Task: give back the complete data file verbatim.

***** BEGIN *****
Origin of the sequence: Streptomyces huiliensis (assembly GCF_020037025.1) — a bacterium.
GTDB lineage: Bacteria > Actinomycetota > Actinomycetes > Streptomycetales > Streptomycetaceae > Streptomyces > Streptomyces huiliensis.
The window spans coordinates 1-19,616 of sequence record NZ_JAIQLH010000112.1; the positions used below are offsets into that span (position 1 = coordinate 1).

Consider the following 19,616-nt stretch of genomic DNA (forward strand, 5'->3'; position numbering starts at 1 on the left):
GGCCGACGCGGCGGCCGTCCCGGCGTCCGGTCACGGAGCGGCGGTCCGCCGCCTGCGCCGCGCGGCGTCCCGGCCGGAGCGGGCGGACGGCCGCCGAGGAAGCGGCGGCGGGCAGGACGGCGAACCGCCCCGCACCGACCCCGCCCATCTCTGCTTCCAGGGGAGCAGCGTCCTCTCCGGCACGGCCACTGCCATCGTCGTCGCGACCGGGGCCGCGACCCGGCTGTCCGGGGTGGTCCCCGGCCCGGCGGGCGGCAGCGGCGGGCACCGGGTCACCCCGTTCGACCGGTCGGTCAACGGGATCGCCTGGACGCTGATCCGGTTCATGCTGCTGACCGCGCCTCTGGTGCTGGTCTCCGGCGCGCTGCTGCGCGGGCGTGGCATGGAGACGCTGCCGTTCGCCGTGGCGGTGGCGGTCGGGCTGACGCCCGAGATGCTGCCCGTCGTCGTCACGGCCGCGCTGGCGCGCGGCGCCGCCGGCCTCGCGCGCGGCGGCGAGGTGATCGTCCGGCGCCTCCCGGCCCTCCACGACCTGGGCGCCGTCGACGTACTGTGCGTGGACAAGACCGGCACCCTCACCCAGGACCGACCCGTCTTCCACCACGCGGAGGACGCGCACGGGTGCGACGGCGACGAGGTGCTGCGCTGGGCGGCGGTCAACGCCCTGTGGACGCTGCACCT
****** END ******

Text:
Origin of the sequence: Streptomyces huiliensis (assembly GCF_020037025.1) — a bacterium.
GTDB lineage: Bacteria > Actinomycetota > Actinomycetes > Streptomycetales > Streptomycetaceae > Streptomyces > Streptomyces huiliensis.
The window spans coordinates 1-19,616 of sequence record NZ_JAIQLH010000112.1; the positions used below are offsets into that span (position 1 = coordinate 1).

Consider the following 19,616-nt stretch of genomic DNA (forward strand, 5'->3'; position numbering starts at 1 on the left):
GGCCGACGCGGCGGCCGTCCCGGCGTCCGGTCACGGAGCGGCGGTCCGCCGCCTGCGCCGCGCGGCGTCCCGGCCGGAGCGGGCGGACGGCCGCCGAGGAAGCGGCGGCGGGCAGGACGGCGAACCGCCCCGCACCGACCCCGCCCATCTCTGCTTCCAGGGGAGCAGCGTCCTCTCCGGCACGGCCACTGCCATCGTCGTCGCGACCGGGGCCGCGACCCGGCTGTCCGGGGTGGTCCCCGGCCCGGCGGGCGGCAGCGGCGGGCACCGGGTCACCCCGTTCGACCGGTCGGTCAACGGGATCGCCTGGACGCTGATCCGGTTCATGCTGCTGACCGCGCCTCTGGTGCTGGTCTCCGGCGCGCTGCTGCGCGGGCGTGGCATGGAGACGCTGCCGTTCGCCGTGGCGGTGGCGGTCGGGCTGACGCCCGAGATGCTGCCCGTCGTCGTCACGGCCGCGCTGGCGCGCGGCGCCGCCGGCCTCGCGCGCGGCGGCGAGGTGATCGTCCGGCGCCTCCCGGCCCTCCACGACCTGGGCGCCGTCGACGTACTGTGCGTGGACAAGACCGGCACCCTCACCCAGGACCGACCCGTCTTCCACCACGCGGAGGACGCGCACGGGTGCGACGGCGACGAGGTGCTGCGCTGGGCGGCGGTCAACGCCCTGTGGACGCTGCACCT